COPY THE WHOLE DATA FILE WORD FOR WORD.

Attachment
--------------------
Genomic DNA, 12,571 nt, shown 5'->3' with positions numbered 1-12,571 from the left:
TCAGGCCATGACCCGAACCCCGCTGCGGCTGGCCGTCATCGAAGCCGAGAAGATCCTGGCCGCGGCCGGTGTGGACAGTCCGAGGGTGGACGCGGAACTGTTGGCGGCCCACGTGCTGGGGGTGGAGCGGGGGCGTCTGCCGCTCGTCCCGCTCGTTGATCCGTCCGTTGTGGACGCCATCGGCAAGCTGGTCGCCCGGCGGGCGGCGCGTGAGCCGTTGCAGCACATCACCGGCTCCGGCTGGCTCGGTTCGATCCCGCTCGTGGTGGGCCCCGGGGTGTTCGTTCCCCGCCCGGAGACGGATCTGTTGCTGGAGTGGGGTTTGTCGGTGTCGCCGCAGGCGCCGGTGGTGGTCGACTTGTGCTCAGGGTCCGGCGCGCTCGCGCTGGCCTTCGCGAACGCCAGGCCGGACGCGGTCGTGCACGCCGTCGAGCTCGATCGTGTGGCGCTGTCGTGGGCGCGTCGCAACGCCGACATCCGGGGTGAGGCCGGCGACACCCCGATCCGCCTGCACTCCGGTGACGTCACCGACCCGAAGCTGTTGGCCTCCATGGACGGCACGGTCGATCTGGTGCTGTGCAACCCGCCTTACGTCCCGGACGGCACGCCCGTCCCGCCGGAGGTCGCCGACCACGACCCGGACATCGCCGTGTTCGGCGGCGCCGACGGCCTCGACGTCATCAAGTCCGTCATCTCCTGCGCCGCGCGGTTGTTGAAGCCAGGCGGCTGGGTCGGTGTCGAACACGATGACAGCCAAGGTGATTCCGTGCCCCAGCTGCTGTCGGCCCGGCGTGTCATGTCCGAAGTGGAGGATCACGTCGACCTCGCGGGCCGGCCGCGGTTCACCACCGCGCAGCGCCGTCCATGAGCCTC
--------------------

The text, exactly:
Genomic DNA, 12,571 nt, shown 5'->3' with positions numbered 1-12,571 from the left:
TCAGGCCATGACCCGAACCCCGCTGCGGCTGGCCGTCATCGAAGCCGAGAAGATCCTGGCCGCGGCCGGTGTGGACAGTCCGAGGGTGGACGCGGAACTGTTGGCGGCCCACGTGCTGGGGGTGGAGCGGGGGCGTCTGCCGCTCGTCCCGCTCGTTGATCCGTCCGTTGTGGACGCCATCGGCAAGCTGGTCGCCCGGCGGGCGGCGCGTGAGCCGTTGCAGCACATCACCGGCTCCGGCTGGCTCGGTTCGATCCCGCTCGTGGTGGGCCCCGGGGTGTTCGTTCCCCGCCCGGAGACGGATCTGTTGCTGGAGTGGGGTTTGTCGGTGTCGCCGCAGGCGCCGGTGGTGGTCGACTTGTGCTCAGGGTCCGGCGCGCTCGCGCTGGCCTTCGCGAACGCCAGGCCGGACGCGGTCGTGCACGCCGTCGAGCTCGATCGTGTGGCGCTGTCGTGGGCGCGTCGCAACGCCGACATCCGGGGTGAGGCCGGCGACACCCCGATCCGCCTGCACTCCGGTGACGTCACCGACCCGAAGCTGTTGGCCTCCATGGACGGCACGGTCGATCTGGTGCTGTGCAACCCGCCTTACGTCCCGGACGGCACGCCCGTCCCGCCGGAGGTCGCCGACCACGACCCGGACATCGCCGTGTTCGGCGGCGCCGACGGCCTCGACGTCATCAAGTCCGTCATCTCCTGCGCCGCGCGGTTGTTGAAGCCAGGCGGCTGGGTCGGTGTCGAACACGATGACAGCCAAGGTGATTCCGTGCCCCAGCTGCTGTCGGCCCGGCGTGTCATGTCCGAAGTGGAGGATCACGTCGACCTCGCGGGCCGGCCGCGGTTCACCACCGCGCAGCGCCGTCCATGAGCCTC